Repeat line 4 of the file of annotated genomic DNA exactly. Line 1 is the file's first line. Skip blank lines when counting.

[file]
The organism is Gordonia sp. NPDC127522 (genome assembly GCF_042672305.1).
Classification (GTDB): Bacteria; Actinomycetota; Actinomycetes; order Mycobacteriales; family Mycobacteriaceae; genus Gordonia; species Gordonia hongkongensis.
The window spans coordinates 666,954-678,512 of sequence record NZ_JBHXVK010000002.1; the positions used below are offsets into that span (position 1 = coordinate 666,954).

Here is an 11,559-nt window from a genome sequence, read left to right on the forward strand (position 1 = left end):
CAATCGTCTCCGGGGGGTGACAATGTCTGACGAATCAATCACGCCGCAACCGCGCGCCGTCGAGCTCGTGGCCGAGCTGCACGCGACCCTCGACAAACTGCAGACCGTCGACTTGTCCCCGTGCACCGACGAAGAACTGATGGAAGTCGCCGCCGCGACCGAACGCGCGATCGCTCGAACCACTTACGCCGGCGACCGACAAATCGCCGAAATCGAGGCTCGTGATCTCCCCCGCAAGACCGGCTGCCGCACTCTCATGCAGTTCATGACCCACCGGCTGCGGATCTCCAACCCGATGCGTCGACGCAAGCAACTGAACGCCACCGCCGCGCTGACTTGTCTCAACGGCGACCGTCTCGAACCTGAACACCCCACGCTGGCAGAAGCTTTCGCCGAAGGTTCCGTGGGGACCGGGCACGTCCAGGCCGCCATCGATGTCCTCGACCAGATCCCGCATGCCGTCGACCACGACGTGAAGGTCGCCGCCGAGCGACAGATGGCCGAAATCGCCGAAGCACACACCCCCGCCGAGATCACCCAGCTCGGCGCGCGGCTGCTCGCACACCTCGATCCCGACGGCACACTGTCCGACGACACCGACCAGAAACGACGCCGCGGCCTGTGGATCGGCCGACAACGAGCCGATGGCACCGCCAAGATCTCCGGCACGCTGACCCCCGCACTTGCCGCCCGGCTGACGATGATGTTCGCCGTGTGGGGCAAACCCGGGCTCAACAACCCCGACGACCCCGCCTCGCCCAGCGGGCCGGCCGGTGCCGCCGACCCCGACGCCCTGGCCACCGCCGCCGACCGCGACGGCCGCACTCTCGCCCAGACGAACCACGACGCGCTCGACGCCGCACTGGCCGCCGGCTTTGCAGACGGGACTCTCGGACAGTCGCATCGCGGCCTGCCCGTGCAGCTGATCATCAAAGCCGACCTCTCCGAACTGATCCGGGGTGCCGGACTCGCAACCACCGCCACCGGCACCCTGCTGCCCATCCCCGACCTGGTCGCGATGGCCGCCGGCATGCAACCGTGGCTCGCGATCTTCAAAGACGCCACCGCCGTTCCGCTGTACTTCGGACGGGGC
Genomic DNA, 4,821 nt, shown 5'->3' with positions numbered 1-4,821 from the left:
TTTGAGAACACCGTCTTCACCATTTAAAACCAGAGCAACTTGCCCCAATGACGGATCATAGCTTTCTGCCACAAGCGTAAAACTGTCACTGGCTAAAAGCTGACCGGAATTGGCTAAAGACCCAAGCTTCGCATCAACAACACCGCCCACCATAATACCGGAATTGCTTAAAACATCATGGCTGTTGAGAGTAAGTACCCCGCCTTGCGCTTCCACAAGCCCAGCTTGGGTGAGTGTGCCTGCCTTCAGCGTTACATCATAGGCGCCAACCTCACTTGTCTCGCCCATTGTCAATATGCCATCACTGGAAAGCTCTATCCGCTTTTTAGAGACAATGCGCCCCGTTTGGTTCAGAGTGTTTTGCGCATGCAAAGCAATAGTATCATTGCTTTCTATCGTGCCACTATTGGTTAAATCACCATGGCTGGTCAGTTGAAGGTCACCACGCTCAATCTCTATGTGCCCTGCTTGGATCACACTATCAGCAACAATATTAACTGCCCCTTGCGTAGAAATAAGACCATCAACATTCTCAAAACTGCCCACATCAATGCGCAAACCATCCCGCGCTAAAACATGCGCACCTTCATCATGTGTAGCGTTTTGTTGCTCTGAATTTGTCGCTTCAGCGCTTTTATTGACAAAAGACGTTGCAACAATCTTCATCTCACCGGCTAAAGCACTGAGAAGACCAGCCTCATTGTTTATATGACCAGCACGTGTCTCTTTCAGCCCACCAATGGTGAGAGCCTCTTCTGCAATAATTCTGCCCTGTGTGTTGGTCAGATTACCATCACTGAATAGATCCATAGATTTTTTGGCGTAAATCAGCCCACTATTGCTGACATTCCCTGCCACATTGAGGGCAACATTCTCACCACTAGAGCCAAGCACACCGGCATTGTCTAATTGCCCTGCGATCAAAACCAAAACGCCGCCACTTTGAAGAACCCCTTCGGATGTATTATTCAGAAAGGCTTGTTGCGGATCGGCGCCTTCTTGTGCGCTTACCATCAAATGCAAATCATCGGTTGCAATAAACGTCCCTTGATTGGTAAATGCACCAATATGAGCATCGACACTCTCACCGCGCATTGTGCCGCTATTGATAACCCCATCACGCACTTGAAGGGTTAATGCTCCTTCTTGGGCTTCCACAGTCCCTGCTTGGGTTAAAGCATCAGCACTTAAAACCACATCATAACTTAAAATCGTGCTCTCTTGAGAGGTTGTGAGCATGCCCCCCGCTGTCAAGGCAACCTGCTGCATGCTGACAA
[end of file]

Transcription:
Here is an 11,559-nt window from a genome sequence, read left to right on the forward strand (position 1 = left end):